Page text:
Civil war, chaos and famines have made South Sudan the starting point of the largest refugee crisis in Africa. Millions of people in the country are in need. Foreign Minister Gabriel wants to ensure that aid provided by the international community reaches these people.
Sigmar Gabriel travelled to South Sudan on Thursday (10 August). He is the first German foreign minister to visit the country since it became independent. In the capital Juba he met with South Sudanese President Salva Kiir and United Nations Special Representative David Shearer.
South Sudan only became independent in 2011 and is the newest country in the world. However, it has collapsed since independence. Revenue from the country’s large oil deposits has never reached the population. Brutal violence between opposing ethnic groups kept spiralling out of control, and a civil war has been raging since 2013. Government troops and rebels are alleged to have committed the most egregious human rights violations. Millions of people have been forced to flee their homes. The severe drought in the spring dramatically worsened the crisis in the country. Over a million people have fled to neighbouring Uganda. Hundreds of thousands are seeking refuge in remote parts of the country or United Nations refugee camps. “After so many years of war, South Sudan truly deserves to finally live in peace,” Gabriel said in the capital Juba. The ongoing violence and poorly functioning state apparatus stand in the way of humanitarian aid reaching the population. “It is often extremely dangerous here for the staff of international aid organisations,” Gabriel said.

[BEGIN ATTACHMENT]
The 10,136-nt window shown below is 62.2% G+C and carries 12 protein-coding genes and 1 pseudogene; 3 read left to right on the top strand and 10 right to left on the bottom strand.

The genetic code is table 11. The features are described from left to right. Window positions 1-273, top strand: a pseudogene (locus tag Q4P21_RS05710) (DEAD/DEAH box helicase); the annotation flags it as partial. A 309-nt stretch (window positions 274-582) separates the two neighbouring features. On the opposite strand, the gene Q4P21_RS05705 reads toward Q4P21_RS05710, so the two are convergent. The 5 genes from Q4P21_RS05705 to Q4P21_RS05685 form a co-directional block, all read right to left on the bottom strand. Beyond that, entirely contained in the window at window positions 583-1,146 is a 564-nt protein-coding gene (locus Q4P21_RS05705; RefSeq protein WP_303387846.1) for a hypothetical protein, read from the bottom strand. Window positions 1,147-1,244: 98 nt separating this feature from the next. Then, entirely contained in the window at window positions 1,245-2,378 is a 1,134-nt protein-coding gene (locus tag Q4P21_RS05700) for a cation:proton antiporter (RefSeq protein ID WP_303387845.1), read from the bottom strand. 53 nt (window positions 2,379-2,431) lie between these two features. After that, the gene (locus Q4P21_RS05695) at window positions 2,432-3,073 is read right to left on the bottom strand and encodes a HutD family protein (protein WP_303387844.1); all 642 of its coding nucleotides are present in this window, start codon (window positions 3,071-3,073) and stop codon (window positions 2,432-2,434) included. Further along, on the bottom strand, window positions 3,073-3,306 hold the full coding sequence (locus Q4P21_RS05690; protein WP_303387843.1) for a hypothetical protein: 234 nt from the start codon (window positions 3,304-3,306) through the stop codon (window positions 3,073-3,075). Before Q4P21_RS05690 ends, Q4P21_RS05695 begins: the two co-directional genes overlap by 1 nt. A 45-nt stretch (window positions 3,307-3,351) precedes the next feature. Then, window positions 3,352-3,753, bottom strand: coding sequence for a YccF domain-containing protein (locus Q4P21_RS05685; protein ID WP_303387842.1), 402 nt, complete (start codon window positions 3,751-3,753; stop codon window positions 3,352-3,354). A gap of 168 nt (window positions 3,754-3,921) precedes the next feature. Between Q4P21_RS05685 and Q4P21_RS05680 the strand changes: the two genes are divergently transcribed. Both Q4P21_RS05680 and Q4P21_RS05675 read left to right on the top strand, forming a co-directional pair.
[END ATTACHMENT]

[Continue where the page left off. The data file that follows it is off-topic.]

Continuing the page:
Aid must reach the starting point of the refugee crisis
During his visit to Uganda the previous day (9 August), Foreign Minister Gabriel had gained a first-hand impression of the situation facing refugees in Uganda and promised the country help in taking in people from South Sudan. Gabriel then travelled on to the starting point of the refugee crisis. In his talks in the South Sudanese capital Juba, he called for the path to be cleared for larger supplies of humanitarian aid. Bureaucracy in the government apparatus and corrupt security forces have repeatedly blocked aid supplies.
More humanitarian aid from Germany
Germany is working on many levels to alleviate the plight of the people in South Sudan and to stabilise the country. The German Government has increased humanitarian aid for the country to 90 million euros this year. Germany is also providing up to 50 Bundeswehr soldiers to the United Nations Mission in South Sudan (UNMISS), which Gabriel will visit in Juba.
The parties to the conflict must restart negotiations
However, there will only be hope for the people in South Sudan once a ceasefire is finally upheld. To date, neither side has been particularly active in implementing the peace agreement negotiated in 2015. In his talks with South Sudanese President Kiir, Gabriel encouraged the Government and armed opposition to return to the negotiating table. “All of the parties to the conflict must finally start thinking about the good of the Government and not only their own interests,” Gabriel said after his talks with Kiir. Germany also wants the human rights violations committed during the conflict to be addressed by a court of justice yet to be established in the country.